GIMP is one of the most faithful alternatives to Adobe Photoshop that we can find on the net. This program is completely free and open source and allows us to do almost the same things that we can do with Photoshop, but without having to invest in Adobe software. However, despite its power, its interface differs greatly from Adobe software, so users who are already used to using Photoshop often do not feel completely comfortable with this software. Unless we change its interface.
One of the characteristics of GIMP is that it offers users an immense amount of customization options. Thanks to them, we will be able to customize practically all aspects of the GIMP interface. And, with the right settings, we’re even going to be able to turn this photo editing software into a nearly identical copy of Photoshop.
Prepare GIMP for conversion
Obviously, the first thing we need to have on hand is this program. We can download the latest version of GIMP for free from its main website. If we use Linux, GIMP comes by default in most distros, and in which we cannot download it for free from their official repositories.
Once we have GIMP installed on the computer, the next step will be to configure the « Single window mode «. The latest versions of GIMP generally come with this option already enabled by default. But, if not, we can activate it manually from the “Windows” section.
Change GIMP theme and icons
Once we have our GIMP already in single window mode, the next step will be to imitate its appearance. To do this, we are going to manually change the theme that this program brings by default, and its icon pack, for others more similar to the original Photoshop ones.
Both the theme that we are going to see and the icons are included by default in GIMP, so we will not have to download or install anything additional on our PC. We simply open the “Edit> Preferences” section, move to “Interface”, and from here we can configure both the theme and the icons.
What we recommend is:
- Theme: Dark.
- Icons: Symbolic.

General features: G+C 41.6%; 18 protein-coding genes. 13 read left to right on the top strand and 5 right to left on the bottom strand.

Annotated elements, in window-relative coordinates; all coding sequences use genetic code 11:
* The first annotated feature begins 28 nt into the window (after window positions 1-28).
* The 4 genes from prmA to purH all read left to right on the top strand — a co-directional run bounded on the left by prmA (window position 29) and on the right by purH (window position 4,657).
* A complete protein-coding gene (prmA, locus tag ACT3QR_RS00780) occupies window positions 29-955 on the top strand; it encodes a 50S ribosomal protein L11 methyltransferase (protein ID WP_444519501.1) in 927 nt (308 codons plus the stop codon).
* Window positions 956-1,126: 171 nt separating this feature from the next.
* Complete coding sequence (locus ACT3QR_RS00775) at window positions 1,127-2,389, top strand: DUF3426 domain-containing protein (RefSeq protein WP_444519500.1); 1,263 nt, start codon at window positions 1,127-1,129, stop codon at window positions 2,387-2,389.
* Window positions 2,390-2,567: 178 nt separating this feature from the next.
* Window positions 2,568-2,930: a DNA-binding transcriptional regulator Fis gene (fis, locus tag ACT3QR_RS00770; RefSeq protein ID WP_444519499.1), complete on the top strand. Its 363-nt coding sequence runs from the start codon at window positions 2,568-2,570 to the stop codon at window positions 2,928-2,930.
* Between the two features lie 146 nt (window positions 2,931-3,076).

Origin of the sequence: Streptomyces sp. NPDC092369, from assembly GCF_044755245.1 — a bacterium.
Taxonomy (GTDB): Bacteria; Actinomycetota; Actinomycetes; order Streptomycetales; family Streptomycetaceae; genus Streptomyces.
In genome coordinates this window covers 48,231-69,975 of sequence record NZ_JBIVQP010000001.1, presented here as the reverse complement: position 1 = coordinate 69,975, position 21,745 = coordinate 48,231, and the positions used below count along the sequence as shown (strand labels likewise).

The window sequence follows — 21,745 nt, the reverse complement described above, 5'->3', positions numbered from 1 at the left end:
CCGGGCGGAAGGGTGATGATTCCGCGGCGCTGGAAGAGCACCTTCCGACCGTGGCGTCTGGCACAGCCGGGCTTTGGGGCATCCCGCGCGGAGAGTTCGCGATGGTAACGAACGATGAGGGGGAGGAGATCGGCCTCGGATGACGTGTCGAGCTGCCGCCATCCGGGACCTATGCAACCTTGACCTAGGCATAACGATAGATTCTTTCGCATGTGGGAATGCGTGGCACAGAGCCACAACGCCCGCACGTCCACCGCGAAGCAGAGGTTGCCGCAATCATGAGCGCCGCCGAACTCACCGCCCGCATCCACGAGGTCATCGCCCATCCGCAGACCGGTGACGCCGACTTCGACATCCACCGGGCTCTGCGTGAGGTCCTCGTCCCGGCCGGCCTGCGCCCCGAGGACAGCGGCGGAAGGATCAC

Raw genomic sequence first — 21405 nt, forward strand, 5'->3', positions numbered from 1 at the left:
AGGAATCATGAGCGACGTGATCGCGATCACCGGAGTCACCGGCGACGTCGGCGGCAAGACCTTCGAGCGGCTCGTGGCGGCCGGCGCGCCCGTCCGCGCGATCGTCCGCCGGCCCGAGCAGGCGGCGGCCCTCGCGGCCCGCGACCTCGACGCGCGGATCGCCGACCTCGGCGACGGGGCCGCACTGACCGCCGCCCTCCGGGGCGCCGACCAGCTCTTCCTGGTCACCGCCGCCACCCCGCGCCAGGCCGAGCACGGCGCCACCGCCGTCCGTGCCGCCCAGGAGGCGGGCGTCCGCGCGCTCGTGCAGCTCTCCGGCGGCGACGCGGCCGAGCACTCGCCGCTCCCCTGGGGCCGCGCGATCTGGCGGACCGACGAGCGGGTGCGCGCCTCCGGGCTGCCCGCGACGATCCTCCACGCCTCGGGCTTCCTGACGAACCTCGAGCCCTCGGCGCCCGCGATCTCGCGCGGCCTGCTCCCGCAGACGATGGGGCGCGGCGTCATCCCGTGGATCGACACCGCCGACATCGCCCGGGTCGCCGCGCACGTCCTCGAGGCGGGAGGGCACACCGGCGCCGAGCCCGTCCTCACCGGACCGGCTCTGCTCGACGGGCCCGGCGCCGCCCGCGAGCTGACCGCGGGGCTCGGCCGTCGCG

- Icon size: Medium.
As we will see, GIMP will begin to look a bit like Photoshop, although we still have a lot to do. Before continuing, taking advantage of the fact that we are in the program’s preferences menu, we go to the « Toolbox » section and we are going to add all the tools that are deactivated as standard.
Organize the GIMP interface
The next steps will be to organize the elements that are part of the GIMP interface so that it can resemble Photoshop as much as possible. In the upper right part we will see a series of tabs with tools and functions of the program. But in Photoshop this part is reserved for color. Therefore, what we will do is close these tabs from the menu that appears.
And then we’ll add a new color panel.
To place this new panel in a similar way to Photoshop, what we must do is click on the color tab, and drag it just above the tabs that we have now. In this way, this new panel will be placed there.
We are also going to add a new palettes tab, to have them handy just like in Adobe software.
Our GIMP is starting to look a little more like Photoshop, although there is still work to do. We are going to continue organizing the right toolbar of the program. The next thing we will do is add a new tab, this time ” Document History “. This is very useful since it allows us to have our documents at hand. Once added, we drag it and place it in the center so that we have a new frame.
In case of not being able to place it directly in the center, we can place it in the “layers” box, and, once it is added there, move these sections to the bottom, creating the new panel that can be seen in the previous capture. We can also adjust the size of each of these panels to make them larger or smaller.
Along with the document history, we are also going to add another useful panel called « History of undo», which will record all the changes and will allow us to easily go back when we want to revert any of them.
Once we have the right panel more or less organized, we go to the left panel. The first thing we will do is close 3 tabs that, in addition to being redundant, are not very useful nor are they present in the Photoshop interface.
Now we will only have the ” Tool Options ” tab . This tab can be placed in a panel to the left of the left panel so that it is as similar to Photoshop as possible. We click on the tab and drag it right to the line.
We now have a new panel to the left of the panel on the left. If we want, we can move the “Undo” panel to this new column to make it even more faithful to the appearance of Photoshop. Where it is most useful to us.
We only have one more step left: adjust the tool panel (the one on the left) so that all the icons fit in a single column, as in Photoshop.
We remember that, as in Adobe software, some tools have other tools within them, and we can display them by clicking with the right button.
Save changes and compare with Photoshop
We already have the GIMP interface configured to mimic Photoshop. First of all, we are going to make sure to save the changes so that, when the program is closed, they are not lost. We enter the Edit> Preferences menu, and in the ” Window management ” section we click on the save positions button. We can also check the box to save positions when closing.
Clever. Now we are going to buy GIMP with Photoshop, to see that, although it is not identical, the new look is very successful. Any user accustomed to using Photoshop will have no problem, nor will they miss anything when using this GIMP.